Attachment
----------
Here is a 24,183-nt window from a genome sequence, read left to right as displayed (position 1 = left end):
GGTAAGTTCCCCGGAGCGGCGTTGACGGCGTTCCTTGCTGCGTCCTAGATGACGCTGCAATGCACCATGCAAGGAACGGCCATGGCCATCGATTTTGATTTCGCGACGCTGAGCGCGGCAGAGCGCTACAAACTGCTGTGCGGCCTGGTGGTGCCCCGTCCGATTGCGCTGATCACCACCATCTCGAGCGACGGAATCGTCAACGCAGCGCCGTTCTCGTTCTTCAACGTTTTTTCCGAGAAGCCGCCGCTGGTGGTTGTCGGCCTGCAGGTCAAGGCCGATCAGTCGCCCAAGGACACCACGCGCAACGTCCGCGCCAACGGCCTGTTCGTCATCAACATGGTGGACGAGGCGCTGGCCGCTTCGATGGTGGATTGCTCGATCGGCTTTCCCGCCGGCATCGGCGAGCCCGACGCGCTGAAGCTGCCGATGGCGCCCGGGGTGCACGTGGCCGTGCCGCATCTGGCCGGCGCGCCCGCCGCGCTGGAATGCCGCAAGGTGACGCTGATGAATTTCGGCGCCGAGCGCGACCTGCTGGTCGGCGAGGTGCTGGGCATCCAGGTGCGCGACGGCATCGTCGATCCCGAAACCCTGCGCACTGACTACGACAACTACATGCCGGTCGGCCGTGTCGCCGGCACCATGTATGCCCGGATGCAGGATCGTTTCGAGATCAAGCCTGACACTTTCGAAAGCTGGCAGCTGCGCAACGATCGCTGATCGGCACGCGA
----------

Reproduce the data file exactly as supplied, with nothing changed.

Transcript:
Here is a 24,183-nt window from a genome sequence, read left to right as displayed (position 1 = left end):
GGTAAGTTCCCCGGAGCGGCGTTGACGGCGTTCCTTGCTGCGTCCTAGATGACGCTGCAATGCACCATGCAAGGAACGGCCATGGCCATCGATTTTGATTTCGCGACGCTGAGCGCGGCAGAGCGCTACAAACTGCTGTGCGGCCTGGTGGTGCCCCGTCCGATTGCGCTGATCACCACCATCTCGAGCGACGGAATCGTCAACGCAGCGCCGTTCTCGTTCTTCAACGTTTTTTCCGAGAAGCCGCCGCTGGTGGTTGTCGGCCTGCAGGTCAAGGCCGATCAGTCGCCCAAGGACACCACGCGCAACGTCCGCGCCAACGGCCTGTTCGTCATCAACATGGTGGACGAGGCGCTGGCCGCTTCGATGGTGGATTGCTCGATCGGCTTTCCCGCCGGCATCGGCGAGCCCGACGCGCTGAAGCTGCCGATGGCGCCCGGGGTGCACGTGGCCGTGCCGCATCTGGCCGGCGCGCCCGCCGCGCTGGAATGCCGCAAGGTGACGCTGATGAATTTCGGCGCCGAGCGCGACCTGCTGGTCGGCGAGGTGCTGGGCATCCAGGTGCGCGACGGCATCGTCGATCCCGAAACCCTGCGCACTGACTACGACAACTACATGCCGGTCGGCCGTGTCGCCGGCACCATGTATGCCCGGATGCAGGATCGTTTCGAGATCAAGCCTGACACTTTCGAAAGCTGGCAGCTGCGCAACGATCGCTGATCGGCACGCGA